We donâ€™t have a ton of data on Mike Leake, but this is basically who he is. Leake has HR:FB ratios over 13.0% in both of his first two seasons in the major leagues. Heâ€™s actually similar to Chris Volstad, but Leake has to pitch in the Great American Ballpark. Leake probably waiver wire fodder outside of deep NL-only leagues.
Zack Greinke is due for a huge year if advanced metrics are to be trusted at all. His HR:FB ratio was well over his 9.0% career average. He also had a 2.56 xFIP versus his 3.83 actual. Oh, and he also struck out over ten batters per nine innings. He also set a career high with a 10.6% swinging strike ratio. Grienke could very well be the best pitcher in fantasy baseball if he can post a HR:FB ratio closer to his career average.
Brett Myers will be moving to the bullpen and closing for the Astros, so his advanced metrics as a starter are basically useless. Thereâ€™s only one stat that fantasy GMs should care about with Myers and thatâ€™s saves. He has a closer job, so heâ€™ll probably get more than a few. He does tend to give up a lot of homers and could be prone to disaster in the closerâ€™s role. He has exactly one season in his career with a HR:FB ratio under 10.0%.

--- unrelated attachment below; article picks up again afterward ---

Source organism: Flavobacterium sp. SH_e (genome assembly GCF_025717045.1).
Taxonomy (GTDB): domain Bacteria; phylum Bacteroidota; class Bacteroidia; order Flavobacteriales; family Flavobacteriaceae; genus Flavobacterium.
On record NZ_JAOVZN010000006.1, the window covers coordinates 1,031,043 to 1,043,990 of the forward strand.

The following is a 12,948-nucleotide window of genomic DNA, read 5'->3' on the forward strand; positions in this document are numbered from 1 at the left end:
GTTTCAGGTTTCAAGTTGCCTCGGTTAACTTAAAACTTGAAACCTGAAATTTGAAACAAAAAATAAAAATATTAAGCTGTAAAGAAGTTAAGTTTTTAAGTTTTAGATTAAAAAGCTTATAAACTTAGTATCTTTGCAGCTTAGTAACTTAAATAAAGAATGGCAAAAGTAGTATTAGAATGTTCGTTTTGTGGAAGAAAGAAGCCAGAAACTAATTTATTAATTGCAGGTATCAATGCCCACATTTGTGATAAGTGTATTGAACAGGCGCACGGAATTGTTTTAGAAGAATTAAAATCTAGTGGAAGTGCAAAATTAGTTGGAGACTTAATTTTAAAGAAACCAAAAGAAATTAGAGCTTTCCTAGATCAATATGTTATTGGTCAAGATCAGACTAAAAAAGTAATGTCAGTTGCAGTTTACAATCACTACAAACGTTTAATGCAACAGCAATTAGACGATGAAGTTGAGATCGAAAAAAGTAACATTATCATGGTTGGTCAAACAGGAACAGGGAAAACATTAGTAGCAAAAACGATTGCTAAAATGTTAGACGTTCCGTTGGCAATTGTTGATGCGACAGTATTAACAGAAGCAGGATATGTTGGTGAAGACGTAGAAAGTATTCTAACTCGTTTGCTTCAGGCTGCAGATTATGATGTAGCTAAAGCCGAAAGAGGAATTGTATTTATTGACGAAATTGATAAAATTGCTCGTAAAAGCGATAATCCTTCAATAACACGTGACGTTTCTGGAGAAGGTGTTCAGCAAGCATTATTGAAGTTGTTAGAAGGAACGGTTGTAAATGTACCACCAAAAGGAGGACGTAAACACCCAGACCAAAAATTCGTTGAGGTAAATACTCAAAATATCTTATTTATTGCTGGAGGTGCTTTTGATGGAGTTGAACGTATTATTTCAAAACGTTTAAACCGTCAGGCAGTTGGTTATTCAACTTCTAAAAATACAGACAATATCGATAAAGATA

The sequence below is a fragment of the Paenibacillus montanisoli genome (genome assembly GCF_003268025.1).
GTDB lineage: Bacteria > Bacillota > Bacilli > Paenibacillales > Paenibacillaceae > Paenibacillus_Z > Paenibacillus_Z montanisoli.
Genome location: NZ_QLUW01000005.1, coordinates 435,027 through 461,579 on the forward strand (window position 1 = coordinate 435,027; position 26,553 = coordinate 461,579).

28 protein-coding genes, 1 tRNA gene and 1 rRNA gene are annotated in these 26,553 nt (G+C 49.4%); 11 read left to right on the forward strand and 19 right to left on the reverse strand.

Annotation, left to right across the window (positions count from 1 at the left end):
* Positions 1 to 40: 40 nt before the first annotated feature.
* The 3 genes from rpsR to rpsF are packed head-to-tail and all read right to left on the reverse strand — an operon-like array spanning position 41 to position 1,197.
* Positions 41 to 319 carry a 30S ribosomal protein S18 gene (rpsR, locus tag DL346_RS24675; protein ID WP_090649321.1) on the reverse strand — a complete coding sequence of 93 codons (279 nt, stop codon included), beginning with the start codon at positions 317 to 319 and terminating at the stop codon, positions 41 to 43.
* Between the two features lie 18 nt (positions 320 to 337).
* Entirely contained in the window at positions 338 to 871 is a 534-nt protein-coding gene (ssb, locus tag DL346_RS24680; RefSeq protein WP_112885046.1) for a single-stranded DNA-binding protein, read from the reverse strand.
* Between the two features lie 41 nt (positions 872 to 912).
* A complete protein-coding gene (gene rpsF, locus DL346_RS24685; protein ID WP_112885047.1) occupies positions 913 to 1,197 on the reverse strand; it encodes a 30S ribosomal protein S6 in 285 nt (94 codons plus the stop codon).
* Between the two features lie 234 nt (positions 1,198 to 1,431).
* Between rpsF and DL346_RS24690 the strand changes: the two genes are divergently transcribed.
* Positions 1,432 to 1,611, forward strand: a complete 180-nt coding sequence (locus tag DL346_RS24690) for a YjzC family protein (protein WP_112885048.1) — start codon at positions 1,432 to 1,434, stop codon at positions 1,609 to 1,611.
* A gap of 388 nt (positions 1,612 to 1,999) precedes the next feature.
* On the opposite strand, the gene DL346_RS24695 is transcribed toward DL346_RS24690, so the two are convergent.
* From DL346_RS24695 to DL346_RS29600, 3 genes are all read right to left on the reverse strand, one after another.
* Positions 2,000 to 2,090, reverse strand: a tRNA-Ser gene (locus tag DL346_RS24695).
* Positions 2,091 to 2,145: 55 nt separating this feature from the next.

Ricky Romero turned in a year that helped a lot of GMs win a lot of leagues in 2011. He posted his typical 7.00-ish K/9, but he did it with a 2.42 ERA. What? He was a little unlucky on balls hit in the air. His 13.2 HR:FB ratio was slightly above his 11.8% career average, but he got really lucky on balls hit in play. Romero owned a .242 BABIP. He was over 40 points lower than his career average. Oh, and heâ€™s a ground ball pitcher (1.94 GB:FB ratio for his career). Thatâ€™s an unsustainable number and Romero could be in for some pain in 2012.
Roberto Hernandez Heredia (A.K.A. Fausto Carmona) is still on the restricted list due to the fact that he lied about his name and age for years. His low K-totals and high contact rates make him a stay away almost as much as the fact that heâ€™s not allowed in the country. He wasnâ€™t that far off his 11.0% career average HR:FB ratio and his .291 BABIP was also right at his .295 career average. He basically pitched to his career averages and thatâ€™s not something fantasy owners should have wanted last year or this year.
Wandy Rodriguez is about as â€œMehâ€ as it gets. Heâ€™ll post solid ratios with enough Kâ€™s to be helpful and double digit wins. Thatâ€™s basically what heâ€™s done for the past three years. Wandy had posted HR:FB ratios under 10.0% for three seasons before 2011. Last year, his HR:FB ratio ballooned over 13.0%. His strand rate was also a crazy high 79.2%. WayRod has a career average of 71.5% and could be in line for some better luck in 2012. Heâ€™s not worth taking a reach on, but he could prove to be a reasonable value.
Fantasy GMs should have seen Yovani Gallardoâ€™s surprisingly unlucky 12.7% ratio coming after his surprisingly lucky 7.1% ratio. Heâ€™s a solid bet to be closer to his career average of 10.1%. Heâ€™s also coming off a season that saw Yovani post a career low 6.8% walk rate. Yovani is one of the more reliable options available in the elite to solid pitching tiers.